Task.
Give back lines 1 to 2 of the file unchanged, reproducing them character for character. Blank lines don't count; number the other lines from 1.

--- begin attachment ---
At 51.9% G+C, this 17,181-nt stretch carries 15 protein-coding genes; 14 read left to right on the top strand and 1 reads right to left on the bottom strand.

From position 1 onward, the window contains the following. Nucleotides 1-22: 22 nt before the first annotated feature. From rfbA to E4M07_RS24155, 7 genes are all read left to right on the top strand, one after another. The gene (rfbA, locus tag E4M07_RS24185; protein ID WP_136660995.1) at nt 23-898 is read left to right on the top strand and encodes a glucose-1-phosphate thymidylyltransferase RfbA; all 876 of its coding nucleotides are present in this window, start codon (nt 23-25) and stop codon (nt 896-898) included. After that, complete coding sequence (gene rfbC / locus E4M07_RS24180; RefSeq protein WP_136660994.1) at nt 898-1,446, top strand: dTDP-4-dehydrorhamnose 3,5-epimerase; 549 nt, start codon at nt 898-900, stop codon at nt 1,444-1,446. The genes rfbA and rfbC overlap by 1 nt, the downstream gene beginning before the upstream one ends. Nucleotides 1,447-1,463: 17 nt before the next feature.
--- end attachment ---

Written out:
At 51.9% G+C, this 17,181-nt stretch carries 15 protein-coding genes; 14 read left to right on the top strand and 1 reads right to left on the bottom strand.

From position 1 onward, the window contains the following. Nucleotides 1-22: 22 nt before the first annotated feature. From rfbA to E4M07_RS24155, 7 genes are all read left to right on the top strand, one after another. The gene (rfbA, locus tag E4M07_RS24185; protein ID WP_136660995.1) at nt 23-898 is read left to right on the top strand and encodes a glucose-1-phosphate thymidylyltransferase RfbA; all 876 of its coding nucleotides are present in this window, start codon (nt 23-25) and stop codon (nt 896-898) included. After that, complete coding sequence (gene rfbC / locus E4M07_RS24180; RefSeq protein WP_136660994.1) at nt 898-1,446, top strand: dTDP-4-dehydrorhamnose 3,5-epimerase; 549 nt, start codon at nt 898-900, stop codon at nt 1,444-1,446. The genes rfbA and rfbC overlap by 1 nt, the downstream gene beginning before the upstream one ends. Nucleotides 1,447-1,463: 17 nt before the next feature.